Brooklyn Boro

December 30: ON THIS DAY in 1944, 100,00 Yanks rip Nazi bulge

December 30, 2020 Brooklyn Eagle History

ON THIS DAY IN 1912, the Brooklyn Daily Eagle reported, “The Broadway and Times Square associations have sent a long communication to the Public Service Commission, urging the great importance of the B.R.T. establishing an express station at Times Square, when the new subway system is completed. Attention is called to the great amount of traffic that is done at Forty-second street and Broadway, much of it from Brooklyn, on account of this point being in the heart of the theatrical district. ‘What is likely to occur if the B.R.T. has no express station at Forty-second street is illustrated nightly on the present subway,’ says the communication. ‘Since Times Square station is only a local, the thousands of theatergoers have to transfer from and to the expresses at Seventy-second street and the Grand Central stations. As the rush hours approach, there is a greater and greater congestion at these transfer points.’”

***

ON THIS DAY IN 1928, the Eagle reported, “Richard Barthelmess’ newest production, ‘Scarlet Seas,’ is the photoplay attraction at the Brooklyn Strand this week. This is the first Barthelmess picture to be synchronized with music and sound. It presents the star in a role of a wanderer of the Seven Seas. He shanghaies the girl of his choice, takes her aboard his ship and out to sea. One of the thrilling incidents is a shipwreck in midocean. Betty Compson plays the feminine lead. Loretta Young also has an important role … On the surrounding program are a Walt Disney animated sound cartoon, the first of the new ‘Mickey Mouse’ series; the Mark Strand Topical Review and Movietone News. The Vitaphone short subjects include Brown and Whitaker in ‘In the Park’ and Blossom Seeley.”

DAILY TOP BROOKLYN NEWS
News for those who live, work and play in Brooklyn and beyond

***

ON THIS DAY IN 1944, the Eagle reported, “PARIS (U.P.) — Lt. Gen. George S. Patton hurled more than 100,000 troops and hundreds of tanks into his spreading counteroffensive against the southern wall of the Ardennes salient today and drove an armored wedge halfway across the Nazi pocket to within 12 miles of the United States 1st Army spearheads in the north. Rolling northward with increasing speed all along their 45-mile attack front, Patton’s armored columns hammered out gains of one to six miles in 24 hours and drove the Nazis back across the Luxembourg border into Germany on a six-mile stretch of their right flank. Patton’s most dangerous thrust, however, was ripping across the waist of the extended German salient northwest of Bastogne, threatening tens of thousands of Nazi troops stalled in the western end of the bulge.”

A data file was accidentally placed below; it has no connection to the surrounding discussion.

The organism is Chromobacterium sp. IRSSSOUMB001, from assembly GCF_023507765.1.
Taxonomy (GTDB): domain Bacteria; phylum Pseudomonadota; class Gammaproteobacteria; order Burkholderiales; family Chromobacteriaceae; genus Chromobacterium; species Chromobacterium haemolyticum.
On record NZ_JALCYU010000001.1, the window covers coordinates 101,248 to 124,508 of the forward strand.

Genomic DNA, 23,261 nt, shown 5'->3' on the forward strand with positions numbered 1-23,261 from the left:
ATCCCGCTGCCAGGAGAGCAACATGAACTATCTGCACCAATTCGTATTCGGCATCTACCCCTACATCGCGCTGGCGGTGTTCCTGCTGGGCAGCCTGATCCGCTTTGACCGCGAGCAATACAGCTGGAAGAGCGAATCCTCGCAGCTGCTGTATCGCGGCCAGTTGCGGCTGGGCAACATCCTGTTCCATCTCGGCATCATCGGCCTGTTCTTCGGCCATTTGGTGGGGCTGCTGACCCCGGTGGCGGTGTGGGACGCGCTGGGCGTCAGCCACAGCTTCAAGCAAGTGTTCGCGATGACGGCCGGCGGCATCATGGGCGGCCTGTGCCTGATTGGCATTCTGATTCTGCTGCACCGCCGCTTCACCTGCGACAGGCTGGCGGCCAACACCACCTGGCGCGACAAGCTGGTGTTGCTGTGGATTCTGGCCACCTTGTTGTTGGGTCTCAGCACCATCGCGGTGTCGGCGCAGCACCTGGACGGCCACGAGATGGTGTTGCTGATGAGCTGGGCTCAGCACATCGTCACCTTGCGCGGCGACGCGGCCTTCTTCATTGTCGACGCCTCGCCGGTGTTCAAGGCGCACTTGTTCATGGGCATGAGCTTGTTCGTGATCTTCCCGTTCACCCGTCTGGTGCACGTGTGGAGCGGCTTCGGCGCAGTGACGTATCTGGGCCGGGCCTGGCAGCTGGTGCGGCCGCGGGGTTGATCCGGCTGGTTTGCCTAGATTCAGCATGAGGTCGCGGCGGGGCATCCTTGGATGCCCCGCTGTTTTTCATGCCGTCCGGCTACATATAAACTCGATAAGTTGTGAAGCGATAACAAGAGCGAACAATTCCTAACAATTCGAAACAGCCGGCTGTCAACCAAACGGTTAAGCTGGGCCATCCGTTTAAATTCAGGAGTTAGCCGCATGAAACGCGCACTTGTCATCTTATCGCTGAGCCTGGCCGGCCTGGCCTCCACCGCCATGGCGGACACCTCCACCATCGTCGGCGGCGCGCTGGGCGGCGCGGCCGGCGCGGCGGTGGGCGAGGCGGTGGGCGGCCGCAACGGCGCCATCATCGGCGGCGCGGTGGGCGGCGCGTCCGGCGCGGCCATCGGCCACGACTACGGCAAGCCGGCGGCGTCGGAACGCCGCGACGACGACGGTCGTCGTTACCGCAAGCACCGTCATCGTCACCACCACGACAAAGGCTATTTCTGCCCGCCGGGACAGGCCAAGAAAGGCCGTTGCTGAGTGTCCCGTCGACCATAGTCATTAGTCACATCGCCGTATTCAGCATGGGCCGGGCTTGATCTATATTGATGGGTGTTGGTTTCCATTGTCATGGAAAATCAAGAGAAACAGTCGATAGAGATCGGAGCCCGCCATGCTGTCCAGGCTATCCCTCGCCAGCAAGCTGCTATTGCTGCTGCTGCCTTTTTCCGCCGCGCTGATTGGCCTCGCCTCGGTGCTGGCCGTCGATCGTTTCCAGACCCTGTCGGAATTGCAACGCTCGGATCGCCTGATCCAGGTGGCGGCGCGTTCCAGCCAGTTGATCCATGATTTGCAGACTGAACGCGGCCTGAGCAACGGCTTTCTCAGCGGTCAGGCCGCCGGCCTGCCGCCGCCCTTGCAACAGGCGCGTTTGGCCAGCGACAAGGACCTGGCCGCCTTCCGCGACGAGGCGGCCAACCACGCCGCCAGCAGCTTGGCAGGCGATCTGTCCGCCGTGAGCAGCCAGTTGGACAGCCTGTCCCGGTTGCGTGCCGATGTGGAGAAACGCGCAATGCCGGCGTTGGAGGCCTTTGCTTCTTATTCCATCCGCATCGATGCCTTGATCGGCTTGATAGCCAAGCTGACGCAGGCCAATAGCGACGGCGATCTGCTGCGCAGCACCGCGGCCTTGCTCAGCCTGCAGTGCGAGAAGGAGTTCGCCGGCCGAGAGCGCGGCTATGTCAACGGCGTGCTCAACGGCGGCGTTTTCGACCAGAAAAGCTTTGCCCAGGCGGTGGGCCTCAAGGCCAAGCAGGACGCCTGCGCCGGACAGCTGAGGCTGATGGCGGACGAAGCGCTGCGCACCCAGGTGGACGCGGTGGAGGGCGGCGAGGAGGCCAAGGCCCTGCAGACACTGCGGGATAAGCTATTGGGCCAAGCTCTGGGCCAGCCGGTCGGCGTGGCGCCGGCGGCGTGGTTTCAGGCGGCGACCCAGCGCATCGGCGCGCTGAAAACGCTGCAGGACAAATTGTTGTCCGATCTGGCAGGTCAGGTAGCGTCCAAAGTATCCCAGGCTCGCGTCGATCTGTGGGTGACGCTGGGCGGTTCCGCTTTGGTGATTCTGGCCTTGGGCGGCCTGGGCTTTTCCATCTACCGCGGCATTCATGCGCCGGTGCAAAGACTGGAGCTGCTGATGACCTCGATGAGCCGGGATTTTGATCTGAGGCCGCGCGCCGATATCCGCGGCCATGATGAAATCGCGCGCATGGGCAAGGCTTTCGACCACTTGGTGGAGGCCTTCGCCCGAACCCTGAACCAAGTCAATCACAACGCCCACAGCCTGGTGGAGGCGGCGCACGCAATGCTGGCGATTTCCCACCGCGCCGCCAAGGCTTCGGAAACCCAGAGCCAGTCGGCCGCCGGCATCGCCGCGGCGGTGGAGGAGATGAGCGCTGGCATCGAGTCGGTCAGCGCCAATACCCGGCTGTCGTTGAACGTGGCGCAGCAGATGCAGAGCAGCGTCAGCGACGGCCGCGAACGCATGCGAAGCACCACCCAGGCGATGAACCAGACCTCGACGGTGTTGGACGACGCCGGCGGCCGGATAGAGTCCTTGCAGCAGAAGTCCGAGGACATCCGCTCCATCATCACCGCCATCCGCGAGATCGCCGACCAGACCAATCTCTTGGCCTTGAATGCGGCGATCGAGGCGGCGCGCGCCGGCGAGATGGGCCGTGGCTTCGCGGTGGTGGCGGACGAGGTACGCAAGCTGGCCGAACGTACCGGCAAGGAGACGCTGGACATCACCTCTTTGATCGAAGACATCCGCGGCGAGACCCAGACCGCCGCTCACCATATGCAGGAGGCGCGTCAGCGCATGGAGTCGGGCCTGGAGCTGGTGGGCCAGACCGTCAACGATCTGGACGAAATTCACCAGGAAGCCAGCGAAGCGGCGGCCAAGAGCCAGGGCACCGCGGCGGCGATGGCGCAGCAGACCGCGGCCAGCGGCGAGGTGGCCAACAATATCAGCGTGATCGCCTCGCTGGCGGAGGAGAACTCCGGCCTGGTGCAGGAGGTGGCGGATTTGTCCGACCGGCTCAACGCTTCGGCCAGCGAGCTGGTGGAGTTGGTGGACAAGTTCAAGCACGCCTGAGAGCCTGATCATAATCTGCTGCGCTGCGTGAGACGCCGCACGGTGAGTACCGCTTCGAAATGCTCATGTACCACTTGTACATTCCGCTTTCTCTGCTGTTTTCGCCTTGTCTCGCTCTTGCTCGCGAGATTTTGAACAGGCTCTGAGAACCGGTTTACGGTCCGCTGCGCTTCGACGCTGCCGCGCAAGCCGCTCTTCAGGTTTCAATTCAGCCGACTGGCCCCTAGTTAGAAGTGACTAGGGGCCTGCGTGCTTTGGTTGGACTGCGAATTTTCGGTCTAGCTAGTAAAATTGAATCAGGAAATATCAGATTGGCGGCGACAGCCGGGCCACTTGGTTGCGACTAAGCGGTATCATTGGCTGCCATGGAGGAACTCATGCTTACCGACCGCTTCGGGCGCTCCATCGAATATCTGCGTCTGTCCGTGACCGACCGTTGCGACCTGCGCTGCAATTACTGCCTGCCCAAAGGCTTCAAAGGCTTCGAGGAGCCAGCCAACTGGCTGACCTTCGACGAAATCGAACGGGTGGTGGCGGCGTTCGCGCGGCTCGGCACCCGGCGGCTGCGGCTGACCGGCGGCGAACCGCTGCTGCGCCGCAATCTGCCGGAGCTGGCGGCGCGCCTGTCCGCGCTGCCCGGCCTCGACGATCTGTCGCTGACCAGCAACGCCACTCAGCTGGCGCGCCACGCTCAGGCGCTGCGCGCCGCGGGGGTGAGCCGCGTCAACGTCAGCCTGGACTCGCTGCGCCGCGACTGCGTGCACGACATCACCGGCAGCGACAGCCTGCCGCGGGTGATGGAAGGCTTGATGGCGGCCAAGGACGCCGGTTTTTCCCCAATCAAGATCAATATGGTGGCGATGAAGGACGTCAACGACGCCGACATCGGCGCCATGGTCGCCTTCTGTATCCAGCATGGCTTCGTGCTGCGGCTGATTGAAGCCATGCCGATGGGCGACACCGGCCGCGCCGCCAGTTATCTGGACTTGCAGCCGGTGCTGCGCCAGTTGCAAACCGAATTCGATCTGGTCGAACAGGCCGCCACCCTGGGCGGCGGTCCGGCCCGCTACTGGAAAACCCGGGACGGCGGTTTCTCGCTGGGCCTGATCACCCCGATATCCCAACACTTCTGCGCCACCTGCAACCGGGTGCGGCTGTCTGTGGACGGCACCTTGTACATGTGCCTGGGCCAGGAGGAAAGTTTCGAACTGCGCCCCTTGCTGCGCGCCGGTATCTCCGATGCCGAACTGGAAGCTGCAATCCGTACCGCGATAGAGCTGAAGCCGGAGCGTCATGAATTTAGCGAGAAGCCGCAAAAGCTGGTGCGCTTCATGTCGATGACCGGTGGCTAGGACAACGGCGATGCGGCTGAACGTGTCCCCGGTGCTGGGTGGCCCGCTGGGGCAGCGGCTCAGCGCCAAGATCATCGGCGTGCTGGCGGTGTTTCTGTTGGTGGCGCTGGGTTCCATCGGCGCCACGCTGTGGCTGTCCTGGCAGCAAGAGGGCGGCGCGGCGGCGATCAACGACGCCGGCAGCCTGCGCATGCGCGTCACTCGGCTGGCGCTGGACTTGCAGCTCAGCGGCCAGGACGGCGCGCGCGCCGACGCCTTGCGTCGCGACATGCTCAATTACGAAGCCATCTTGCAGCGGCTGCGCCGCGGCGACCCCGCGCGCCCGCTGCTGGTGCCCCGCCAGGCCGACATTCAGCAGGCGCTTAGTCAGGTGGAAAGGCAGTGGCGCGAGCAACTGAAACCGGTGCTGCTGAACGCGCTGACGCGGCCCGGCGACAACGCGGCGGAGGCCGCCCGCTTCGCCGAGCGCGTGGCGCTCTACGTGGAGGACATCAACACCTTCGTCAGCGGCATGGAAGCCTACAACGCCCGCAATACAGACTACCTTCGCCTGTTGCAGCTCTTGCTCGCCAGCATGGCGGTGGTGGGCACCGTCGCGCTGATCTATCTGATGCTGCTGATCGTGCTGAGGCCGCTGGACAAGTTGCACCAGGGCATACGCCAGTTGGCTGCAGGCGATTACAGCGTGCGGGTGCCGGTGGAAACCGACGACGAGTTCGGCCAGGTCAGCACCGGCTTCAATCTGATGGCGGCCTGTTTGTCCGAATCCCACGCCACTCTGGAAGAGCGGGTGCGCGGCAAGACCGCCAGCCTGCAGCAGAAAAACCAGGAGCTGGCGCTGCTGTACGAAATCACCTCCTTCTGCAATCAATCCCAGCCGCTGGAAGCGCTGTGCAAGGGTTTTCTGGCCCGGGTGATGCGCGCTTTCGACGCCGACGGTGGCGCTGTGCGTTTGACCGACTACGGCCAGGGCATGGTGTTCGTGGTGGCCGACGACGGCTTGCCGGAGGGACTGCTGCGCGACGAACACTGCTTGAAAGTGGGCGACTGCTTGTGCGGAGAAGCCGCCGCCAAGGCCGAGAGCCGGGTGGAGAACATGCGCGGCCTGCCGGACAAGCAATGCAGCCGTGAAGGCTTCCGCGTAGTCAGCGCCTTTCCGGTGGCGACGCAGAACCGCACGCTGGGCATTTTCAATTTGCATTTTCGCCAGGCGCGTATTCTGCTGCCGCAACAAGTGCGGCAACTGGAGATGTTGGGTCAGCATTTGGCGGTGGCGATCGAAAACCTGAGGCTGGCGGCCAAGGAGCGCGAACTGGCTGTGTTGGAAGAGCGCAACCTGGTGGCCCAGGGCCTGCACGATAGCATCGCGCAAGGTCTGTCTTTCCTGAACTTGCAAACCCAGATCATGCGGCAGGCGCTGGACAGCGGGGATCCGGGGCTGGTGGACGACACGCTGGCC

***

ON THIS DAY IN 1953, the Eagle reported, “DUBLIN (U.P.) — Ray Bradbury, a leading American chronicler of the fictional future, admitted today he shuns the most commonplace inventions in present-day use. Bradbury, whose stories are full of men from Mars and spaceships, doesn’t own an automobile, wouldn’t take a television set as a gift and only installed a telephone as a result of determined pressure from his Hollywood agent.”

***

-->

ON THIS DAY IN 1962, the Eagle reported, “MIAMI (UPI) — President Kennedy told 40,000 emotion-choked Cubans yesterday that the proud battle flag of Brigade 2506 — the contingent that staged the abortive Bay of Pigs invasion — will one day fly over a ‘Free Havana.’ The President’s wife, Jacqueline, followed him to the speakers’ stand and brought down the house by delivering a brief, touching speech in Spanish. Many in the huge assemblage dabbed at their eyes with handkerchiefs when, after gazing over the ransomed prisoners, the first lady said simply: ‘It is an honor for me to be today with a group of the bravest men in the world.’ The drama unfolded in Miami’s huge Orange Bowl stadium, where more than 1,200 khaki-uniformed survivors of the ill-fated invasion stood at stiff attention for 30 minutes while the president slowly reviewed the ranks, stopping to talk to about every third man. Kennedy told the crowd the Brigade’s ‘conduct and valor are proof that although [Fidel] Castro and his fellow dictators may rule nations, they do not rule people; that they may imprison bodies, but they do not imprison spirits; that they may destroy the exercise of liberty, but they cannot eliminate the determination to be free.’”


Leave a Comment


Leave a Comment